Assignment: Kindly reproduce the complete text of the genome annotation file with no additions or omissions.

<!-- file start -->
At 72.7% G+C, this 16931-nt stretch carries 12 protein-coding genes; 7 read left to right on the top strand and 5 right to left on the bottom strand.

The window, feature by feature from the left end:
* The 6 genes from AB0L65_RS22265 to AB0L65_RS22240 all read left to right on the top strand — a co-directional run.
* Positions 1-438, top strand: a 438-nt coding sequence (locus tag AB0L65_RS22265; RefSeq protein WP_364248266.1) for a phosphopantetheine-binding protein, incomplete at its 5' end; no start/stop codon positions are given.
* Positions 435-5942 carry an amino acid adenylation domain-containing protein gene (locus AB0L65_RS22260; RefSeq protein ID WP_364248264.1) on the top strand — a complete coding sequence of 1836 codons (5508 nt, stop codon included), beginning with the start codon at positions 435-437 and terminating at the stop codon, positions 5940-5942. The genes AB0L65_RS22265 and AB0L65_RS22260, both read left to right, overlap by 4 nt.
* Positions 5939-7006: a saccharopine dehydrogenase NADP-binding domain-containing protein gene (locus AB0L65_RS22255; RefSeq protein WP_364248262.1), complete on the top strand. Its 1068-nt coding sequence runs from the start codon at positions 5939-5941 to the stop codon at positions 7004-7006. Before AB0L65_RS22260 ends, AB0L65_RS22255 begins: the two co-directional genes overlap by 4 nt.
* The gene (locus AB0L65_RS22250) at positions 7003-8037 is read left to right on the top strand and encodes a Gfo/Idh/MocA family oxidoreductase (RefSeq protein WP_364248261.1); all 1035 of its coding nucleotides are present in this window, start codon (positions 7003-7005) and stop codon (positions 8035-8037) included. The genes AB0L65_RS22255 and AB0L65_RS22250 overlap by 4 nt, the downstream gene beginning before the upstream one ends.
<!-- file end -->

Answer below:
At 72.7% G+C, this 16931-nt stretch carries 12 protein-coding genes; 7 read left to right on the top strand and 5 right to left on the bottom strand.

The window, feature by feature from the left end:
* The 6 genes from AB0L65_RS22265 to AB0L65_RS22240 all read left to right on the top strand — a co-directional run.
* Positions 1-438, top strand: a 438-nt coding sequence (locus tag AB0L65_RS22265; RefSeq protein WP_364248266.1) for a phosphopantetheine-binding protein, incomplete at its 5' end; no start/stop codon positions are given.
* Positions 435-5942 carry an amino acid adenylation domain-containing protein gene (locus AB0L65_RS22260; RefSeq protein ID WP_364248264.1) on the top strand — a complete coding sequence of 1836 codons (5508 nt, stop codon included), beginning with the start codon at positions 435-437 and terminating at the stop codon, positions 5940-5942. The genes AB0L65_RS22265 and AB0L65_RS22260, both read left to right, overlap by 4 nt.
* Positions 5939-7006: a saccharopine dehydrogenase NADP-binding domain-containing protein gene (locus AB0L65_RS22255; RefSeq protein WP_364248262.1), complete on the top strand. Its 1068-nt coding sequence runs from the start codon at positions 5939-5941 to the stop codon at positions 7004-7006. Before AB0L65_RS22260 ends, AB0L65_RS22255 begins: the two co-directional genes overlap by 4 nt.
* The gene (locus AB0L65_RS22250) at positions 7003-8037 is read left to right on the top strand and encodes a Gfo/Idh/MocA family oxidoreductase (RefSeq protein WP_364248261.1); all 1035 of its coding nucleotides are present in this window, start codon (positions 7003-7005) and stop codon (positions 8035-8037) included. The genes AB0L65_RS22255 and AB0L65_RS22250 overlap by 4 nt, the downstream gene beginning before the upstream one ends.